Forming Muscles

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Habits drive actions. At Hillcrest we work to form and build good habits for students. More than simply good actions, at Hillcrest these habits are often referred to as muscles. We desire our students to hold muscles for academic engagement, spiritual exercise, and cultural participation. We see that there is an expectation that the life of a Christian will bear fruit. This fruit comes from knowing and abiding in Christ. At Hillcrest our program is centered around building muscles for students to abide in Christ. Attending Hillcrest can be a shock to the system for some students, where secular schools haven’t enabled them to talk about their faith. At Hillcrest, students talk about faith in nearly every class, building muscles of exercising a Biblically-based character.


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Victoria Synstelien tucked her chin inside the collar of her jacket -- the wind whips hard in the streets of Fargo in November. Victoria stood shoulder-to-shoulder in a circle of Hillcrest students singing Amazing Grace. Above them a sign read “Red River Women’s Clinic,” North Dakota’s lone abortion clinic at the time. It was here that Victoria received a voice for the voiceless.

Victoria sang softly in front of the abortion clinic. The song sheets provided by Pastor Rich Iverson led the students through a series of hymns and Scripture readings. Speaking truth in front of a place of confusion made a strong impression on Victoria. She built a reasoned defense for the pro-life position in class at Hillcrest, but getting on the streets stirred something eternally significant in her soul.

“The beauty of what Hillcrest does in praying and singing outside the abortion clinic often gets a negative view from the pro-choice side because of the pro-life extremists,” Victoria said. She’s a junior at a State University now, and is excited that Hillcrest still takes students to sing and pray at abortion clinics. “Standing out there made it more real. In class it was a discussion, but singing on the street made abortion more real.”

With a Biblical grounding in defending the right to life, and forming strong muscles to stand and pray for life with Hillcrest staff and students, Victoria is setting out to engage her college community to care for women and children.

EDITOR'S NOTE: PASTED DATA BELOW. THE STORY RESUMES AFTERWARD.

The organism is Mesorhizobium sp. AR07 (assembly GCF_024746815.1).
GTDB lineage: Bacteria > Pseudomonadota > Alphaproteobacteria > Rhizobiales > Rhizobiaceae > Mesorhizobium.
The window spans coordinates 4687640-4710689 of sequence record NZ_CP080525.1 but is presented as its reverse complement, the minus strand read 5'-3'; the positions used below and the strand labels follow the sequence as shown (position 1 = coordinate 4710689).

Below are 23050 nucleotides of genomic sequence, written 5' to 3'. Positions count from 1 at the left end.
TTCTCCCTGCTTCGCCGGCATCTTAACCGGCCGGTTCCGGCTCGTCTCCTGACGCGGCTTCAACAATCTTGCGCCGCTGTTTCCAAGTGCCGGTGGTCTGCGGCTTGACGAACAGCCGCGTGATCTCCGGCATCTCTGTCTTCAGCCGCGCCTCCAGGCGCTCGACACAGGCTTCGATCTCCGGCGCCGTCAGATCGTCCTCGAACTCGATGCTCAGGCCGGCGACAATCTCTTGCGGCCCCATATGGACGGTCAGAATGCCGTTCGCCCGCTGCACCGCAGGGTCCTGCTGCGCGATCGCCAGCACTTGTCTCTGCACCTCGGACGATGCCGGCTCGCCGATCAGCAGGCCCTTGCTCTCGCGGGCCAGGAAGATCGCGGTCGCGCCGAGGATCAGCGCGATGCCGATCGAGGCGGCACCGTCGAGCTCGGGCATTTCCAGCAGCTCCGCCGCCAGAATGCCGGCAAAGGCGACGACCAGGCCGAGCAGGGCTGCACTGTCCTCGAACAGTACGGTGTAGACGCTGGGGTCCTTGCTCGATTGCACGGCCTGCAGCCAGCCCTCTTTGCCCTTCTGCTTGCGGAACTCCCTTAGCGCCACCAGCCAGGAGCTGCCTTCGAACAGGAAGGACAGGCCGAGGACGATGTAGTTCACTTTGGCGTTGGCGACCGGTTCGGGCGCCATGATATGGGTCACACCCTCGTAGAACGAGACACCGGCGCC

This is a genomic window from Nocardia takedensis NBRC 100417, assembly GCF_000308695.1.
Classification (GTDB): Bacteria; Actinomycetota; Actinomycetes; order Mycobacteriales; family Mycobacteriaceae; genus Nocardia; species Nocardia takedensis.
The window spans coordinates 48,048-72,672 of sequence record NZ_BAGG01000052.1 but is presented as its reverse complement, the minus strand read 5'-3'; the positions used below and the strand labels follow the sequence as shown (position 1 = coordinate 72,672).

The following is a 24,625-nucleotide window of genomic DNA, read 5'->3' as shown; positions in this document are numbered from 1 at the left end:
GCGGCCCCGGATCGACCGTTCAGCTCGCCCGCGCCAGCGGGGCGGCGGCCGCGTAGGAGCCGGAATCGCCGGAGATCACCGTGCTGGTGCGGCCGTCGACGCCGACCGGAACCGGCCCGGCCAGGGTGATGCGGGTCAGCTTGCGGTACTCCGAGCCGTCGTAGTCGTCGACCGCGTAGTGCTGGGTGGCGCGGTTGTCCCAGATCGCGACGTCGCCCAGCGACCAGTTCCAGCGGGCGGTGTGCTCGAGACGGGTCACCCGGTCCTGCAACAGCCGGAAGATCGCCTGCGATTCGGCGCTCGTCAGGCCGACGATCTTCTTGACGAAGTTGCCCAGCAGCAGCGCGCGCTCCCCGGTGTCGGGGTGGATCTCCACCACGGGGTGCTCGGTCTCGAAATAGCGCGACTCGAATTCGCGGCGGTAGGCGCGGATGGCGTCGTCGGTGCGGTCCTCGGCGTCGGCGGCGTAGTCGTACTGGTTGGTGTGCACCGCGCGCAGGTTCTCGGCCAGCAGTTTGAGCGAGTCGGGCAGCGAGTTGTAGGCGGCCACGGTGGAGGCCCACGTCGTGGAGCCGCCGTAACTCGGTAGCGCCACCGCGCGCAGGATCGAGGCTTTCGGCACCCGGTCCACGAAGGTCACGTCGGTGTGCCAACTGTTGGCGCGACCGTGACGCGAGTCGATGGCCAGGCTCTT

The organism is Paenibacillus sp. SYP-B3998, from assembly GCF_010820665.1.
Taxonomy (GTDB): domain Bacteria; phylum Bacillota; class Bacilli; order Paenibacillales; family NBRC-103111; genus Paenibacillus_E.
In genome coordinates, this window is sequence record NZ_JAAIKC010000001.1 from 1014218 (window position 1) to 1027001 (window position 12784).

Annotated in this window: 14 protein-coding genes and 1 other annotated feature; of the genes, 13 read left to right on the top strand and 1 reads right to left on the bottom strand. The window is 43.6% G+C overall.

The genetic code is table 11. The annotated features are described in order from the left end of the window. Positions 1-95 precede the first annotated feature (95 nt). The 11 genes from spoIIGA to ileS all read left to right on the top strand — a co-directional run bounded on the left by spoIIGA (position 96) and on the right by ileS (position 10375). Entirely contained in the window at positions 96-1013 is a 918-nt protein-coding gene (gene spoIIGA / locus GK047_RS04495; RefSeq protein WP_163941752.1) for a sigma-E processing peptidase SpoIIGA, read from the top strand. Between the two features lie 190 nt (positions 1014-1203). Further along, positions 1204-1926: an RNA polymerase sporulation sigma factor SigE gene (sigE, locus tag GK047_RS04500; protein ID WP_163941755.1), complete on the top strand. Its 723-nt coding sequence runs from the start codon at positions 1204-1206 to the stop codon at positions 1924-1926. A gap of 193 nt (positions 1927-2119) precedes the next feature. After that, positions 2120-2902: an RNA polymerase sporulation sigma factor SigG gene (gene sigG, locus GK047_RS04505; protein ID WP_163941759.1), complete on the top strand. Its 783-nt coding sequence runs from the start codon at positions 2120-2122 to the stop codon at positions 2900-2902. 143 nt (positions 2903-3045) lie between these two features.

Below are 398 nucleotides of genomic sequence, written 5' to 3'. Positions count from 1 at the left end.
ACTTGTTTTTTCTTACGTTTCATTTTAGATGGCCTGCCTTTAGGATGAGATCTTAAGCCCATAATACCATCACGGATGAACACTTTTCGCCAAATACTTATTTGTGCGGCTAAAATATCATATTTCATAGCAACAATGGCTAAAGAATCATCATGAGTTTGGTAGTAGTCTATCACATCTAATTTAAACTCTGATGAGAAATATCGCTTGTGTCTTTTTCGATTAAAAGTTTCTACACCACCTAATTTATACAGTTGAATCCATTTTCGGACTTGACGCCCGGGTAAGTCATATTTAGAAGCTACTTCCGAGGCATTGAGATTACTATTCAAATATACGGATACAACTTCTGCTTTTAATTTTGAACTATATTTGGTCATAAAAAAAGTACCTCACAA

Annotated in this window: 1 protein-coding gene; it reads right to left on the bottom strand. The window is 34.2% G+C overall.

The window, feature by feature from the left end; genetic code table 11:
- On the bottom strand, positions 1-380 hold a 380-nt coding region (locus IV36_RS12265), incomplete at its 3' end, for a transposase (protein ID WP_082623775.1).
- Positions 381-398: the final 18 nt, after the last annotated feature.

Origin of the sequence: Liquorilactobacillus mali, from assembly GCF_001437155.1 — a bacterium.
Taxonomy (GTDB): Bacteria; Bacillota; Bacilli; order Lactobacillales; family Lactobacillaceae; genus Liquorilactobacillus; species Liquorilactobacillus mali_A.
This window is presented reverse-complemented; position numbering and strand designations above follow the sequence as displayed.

Victoria works in a childcare facility down the hall from her college classrooms, caring for the children of staff and students from her University. She played an integral part in reviving the campus Students for Life group, serving as the President for the campus-recognized organization. Their leadership team is taking strong steps in ministering on their campus and with local crisis pregnancy centers.

“College campuses are a huge target for abortion, but unless you’re on a campus, as a student, it’s hard to help,” Victoria noted, sharing the importance of the mentorship she receives from the local centers that care for women in unplanned pregnancies. “The organizations really can’t do much [inside college campuses without student support]. We’re not mainly focused against abortion. We’re supporting people in crisis pregnancies, helping them see there are more options than abortion.”

Hillcrest’s Biblical training instilled a strong foundation for Victoria’s pro-life passion. Trips to the abortion clinic set a structure to minister to those facing crisis. And through continued support and encouragement from faculty and staff, Victoria is housing a caring community where she connects with people in challenging positions and speaks life into difficult situations.



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Challenging Missions Experiences

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Hillcrest’s senior mission trip is not simply a mercy experience. Where some schools will hold a capstone experience for students to experience a foreign culture, Hillcrest holds an evangelism trip that challenges students. The Senior class mission experience to the Dominican Republic is part of a decades long emphasis on getting students to foreign cultures to share the Gospel. Students are armed with a Bible and evangelism tools to communicate the Gospel to people on the streets. These challenges encapsulate the training students receive in the classroom, where they are pushed to link everything in creation to the glory of God.

Training in Evangelism

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Hillcrest not only equips students to share their faith in the classrooms and through chapel, but pushes students to express their faith in public places. The Evangelism club is the most direct way Hillcrest students are trained and equipped to share their faith. Students go through a series of trainings and experiences that put them on streets in Minneapolis and Chicago where they strike up conversation to understand people and share the love of Jesus. Using their apologetics training, students highlight proofs and examples of God in the world. In learning how to hold meaningful conversations, students build muscles to listen and work to hone discernment on how God is speaking to individuals as they share their story. Students humbly and prayerfully exercise linking people’s stories to the Gospel, equipped with habits and experiences in evangelism.